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Detained in China:
Rev. Phillip Jun Buck

Humanitarian Worker for NK Refugees in China

Name:   Reverend Phillip Jun Buck
Previous Name:   John S. Yoon

Background information

Reverend Phillip Jun Buck was born on January 6, 1941 in Hwang Hae Nam Do, Ong Jin Goon, North Korea. Reverend Buck was separated from his parents during Korean War in the 1950s. He came to South Korea during the war and lived there until he immigrated to the United States in 1982.

Reverend Buck became naturalized and became a citizen in 1989. He resided in the state of Washington before he left for China to actively help the refugees. In 1997, Reverend Buck finally had a chance to meet with his family in North Korea as he made a visit. After seeing and understanding the harsh life Koreans in North Korea faced, that became the motivation to begin his help to the North Koreans.

Reverend Buck began his ministry as a missionary at Khabarovsk and Vladivostok, Russia in January 1992. Reverend Buck found several seminaries and established churches in these two cities, and several others, along with broadcasting the Gospel through the means of public radio station. In 1994, the pastor began to expand his ministry to China and worked with Korean Chinese evangelists. He then began his missionary work to North Korea in 1997 where he started operating a noodle factory at Sun Bong Goon. For one year, Reverend Buck provided thousands of noodle bowls to citizens everyday for free of charge. Later, he decided to close down the factory because he came to realize that this was not enough to help the North Koreans. Reverend returned to China in 1998 and helped the North Korean refugees by providing them with food and shelter and by sharing the Gospel.

During the next seven years, Reverend Buck returned to the United States several times to raise money from local churches and individuals for his humanitarian assistance programs. When he returned to China, he built several shelters at Tsingtao, Chungjin, Beijing, Yanji, and Tuman for the North Korean refugees and provided them with humanitarian assistance.

Reverend Buck received his Bachelor’s Degree in Theology from Han Same University in 1970 along with the Master’s Degree in Pastorate. He is the member of Assembly of God Korean District and was sent by Assembly of God to serve as a missionary. He first went to Russia in 1992, then from Russia, he went to China and to North Korea. Reverend Buck has been serving as a pastor for 35 years and as a missionary for 14 years.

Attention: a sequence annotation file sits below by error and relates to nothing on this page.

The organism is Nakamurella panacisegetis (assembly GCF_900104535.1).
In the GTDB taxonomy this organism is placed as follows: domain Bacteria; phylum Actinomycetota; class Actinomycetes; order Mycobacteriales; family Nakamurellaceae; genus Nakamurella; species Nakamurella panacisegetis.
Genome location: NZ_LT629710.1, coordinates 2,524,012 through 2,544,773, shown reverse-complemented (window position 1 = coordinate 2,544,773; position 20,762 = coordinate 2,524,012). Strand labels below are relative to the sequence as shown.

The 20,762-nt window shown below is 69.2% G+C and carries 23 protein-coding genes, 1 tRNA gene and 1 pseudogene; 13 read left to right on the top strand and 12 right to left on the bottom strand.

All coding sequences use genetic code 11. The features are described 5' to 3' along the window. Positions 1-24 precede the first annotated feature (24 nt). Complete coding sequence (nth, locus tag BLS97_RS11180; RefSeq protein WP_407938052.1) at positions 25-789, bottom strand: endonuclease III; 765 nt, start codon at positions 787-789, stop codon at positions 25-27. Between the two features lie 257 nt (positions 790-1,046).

Account of the Incident

On May 9, 2005, Reverend Phillip J. Buck was arrested by the Chinese police, along with three pastors from the United States and South Korea. Several North Korean refugees who had been receiving humanitarian assistance from Reverend Buck were also arrested as they were traveling to Mongolia to get to South Korea. There is no current information about the status of these detained refugees.

The three pastors arrested with Reverend Buck were released later that day; however Reverend Buck was detained. An investigation was conducted into Reverend Buck’s humanitarian work in China. Reverend Buck explained to the Chinese authorities that his work had no political affiliation or purpose. He further explained that it was his intention to act with humanitarian concern because he was not able to ignore the desperate needs of the North Korean refugees.

Reverend Buck is currently detained in Yanji at a detention center for foreigners.

Reasons to help

Reverend Buck has helped dozens of desperate, destitute, hungry, and frightened North Korean refugees. He provided these refugees care, comfort, and compassion, away from the maltreatment and harsh living conditions in North Korea.

Reverend Buck had no harmful intentions toward the government or people of China. His desire to help these people came from his huge humanitarian heart, a calling of such importance to him that he sacrificed everything in his life so that he might be a part of the solution to the plight of his people. Reverend Buck was born in North Korea, and has a special affinity for the people of North Korea and China. Although he lived in South Korea since the time of the Korean War, he never forgot his homeland and the love he had for his family, friends, and countrymen. When he witnessed North Korean refugees sacrificing everything to obtain assistance in China, especially the younger children, it reminded him of himself as a child, leaving his family and his homeland behind. He could not ignore the calling he felt to participate in this great humanitarian effort to ease the burden and suffering of these people.

 Important   Update

Rev. Buck spent 15 months in Yanji prison, undergoing many hardships. Thanks to efforts by the US Embassy, he was spared further abuse when he was deported to the United States in August 2006.

Pastor Buck is barred from returning to China legally, but he continues to help North Korean refugees who have reached China by providing financial and other support. He has served as a witness at congressional hearings and in meetings with officials at the State Department.

For pictures and more information, click here.